Customer Reviews for

Cruel Harvest: A Memoir

Average Rating 4.5
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Most Helpful Favorable Review

3 out of 3 people found this review helpful.

This is a story of survival written by a child who grew up a lot

This is a story of survival written by a child who grew up a lot faster than a child should and experienced the raw and cruel face of life like few people do. It is a sad and hopeful story and I feel like words can’t do it justice.

I loved it, it is a story that ...
This is a story of survival written by a child who grew up a lot faster than a child should and experienced the raw and cruel face of life like few people do. It is a sad and hopeful story and I feel like words can’t do it justice.

I loved it, it is a story that shocks and terrifies but I loved how in the end Love always finds a way to give hope and restoration to a broken and lost soul, and that’s exactly what this book is about. I admire and truly appreciate the author’s courage to open up with her life story, I can only imagine how hard that must have been.

What I liked the most about this book is that in the middle of the terrifying pages of it you can find little pieces of hope and prayers of a child who knew, in the middle of life’s darkest circumstances, in her heart that there was a God somewhere, a good, caring and loving God:
:: She assured me that one day I would learn to read. Until then, I could make up words that were good and pretend I was talking to God. So I read what I thought the page would say. “God is with me every day,” I read. “I am not alone. God knows who I am and He cares when I am hungry or afraid. God looks down from heaven and He sees all the children who need Him.”::

posted by BiancaTCBT on August 1, 2012

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Most Helpful Critical Review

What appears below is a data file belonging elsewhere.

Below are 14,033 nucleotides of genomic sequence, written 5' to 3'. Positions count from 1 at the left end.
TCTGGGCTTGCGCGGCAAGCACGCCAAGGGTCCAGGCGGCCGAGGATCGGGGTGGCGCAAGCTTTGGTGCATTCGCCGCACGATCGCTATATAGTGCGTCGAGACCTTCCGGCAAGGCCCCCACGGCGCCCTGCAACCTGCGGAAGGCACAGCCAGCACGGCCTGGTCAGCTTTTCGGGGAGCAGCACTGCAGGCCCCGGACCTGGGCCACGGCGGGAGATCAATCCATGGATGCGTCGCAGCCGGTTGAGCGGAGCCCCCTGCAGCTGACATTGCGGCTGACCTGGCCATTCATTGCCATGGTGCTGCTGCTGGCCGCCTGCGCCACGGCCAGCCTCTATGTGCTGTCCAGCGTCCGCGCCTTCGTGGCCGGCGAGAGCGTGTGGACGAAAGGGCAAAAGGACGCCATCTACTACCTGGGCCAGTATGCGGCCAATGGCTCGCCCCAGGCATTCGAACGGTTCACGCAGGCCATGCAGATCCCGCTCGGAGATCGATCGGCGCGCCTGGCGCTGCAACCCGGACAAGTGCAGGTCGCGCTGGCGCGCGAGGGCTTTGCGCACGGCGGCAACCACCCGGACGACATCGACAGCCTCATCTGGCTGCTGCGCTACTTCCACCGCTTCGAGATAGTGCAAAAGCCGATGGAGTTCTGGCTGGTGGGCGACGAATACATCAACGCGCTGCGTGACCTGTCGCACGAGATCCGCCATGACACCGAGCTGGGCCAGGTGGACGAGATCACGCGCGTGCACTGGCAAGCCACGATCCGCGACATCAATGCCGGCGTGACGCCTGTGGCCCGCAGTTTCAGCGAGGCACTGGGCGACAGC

1 out of 4 people found this review helpful.

Cruel Harvest: A Memoir by Fran Elizabeth Grubb, is a true graph

Cruel Harvest: A Memoir by Fran Elizabeth Grubb, is a true graphic account of the physical, emotional and sexual abuse that a woman endured as a young girl at the hands of her disturbed, murdering, abusive pedophile father. While I found this a well written book, person...
Cruel Harvest: A Memoir by Fran Elizabeth Grubb, is a true graphic account of the physical, emotional and sexual abuse that a woman endured as a young girl at the hands of her disturbed, murdering, abusive pedophile father. While I found this a well written book, personally I would have preferred not to read this book, as I did not expect to read such a graphic account of abuse endured by a young girl. Even though this book is endorsed as an inspritational account of hope and forgivness in the midst of depair, I simply found the book too disturbing. Rather than finding enlightement, I was simply angered at the injustice. As a reader, I was stirred with righteous anger and a desire to see the abusive man recieve justice- in fact I finished this book in less than a day just for the sole purpose of seeing some justice. But in the story, that never happened.

In the end of the book, Frances eventually musters the strength to forgive long after the death of her father Broden, when she is confronted with finding his unmarked grave. I felt that this "forgiveness" was forced by her well intentioned but meddling husband. Personally, I found Frances' husband Wayne, to be a kind hearted busybody -who was the catalyst in Frances' reuninion with her siblings as an adult and in eventually seeking out her father's unmarked grave.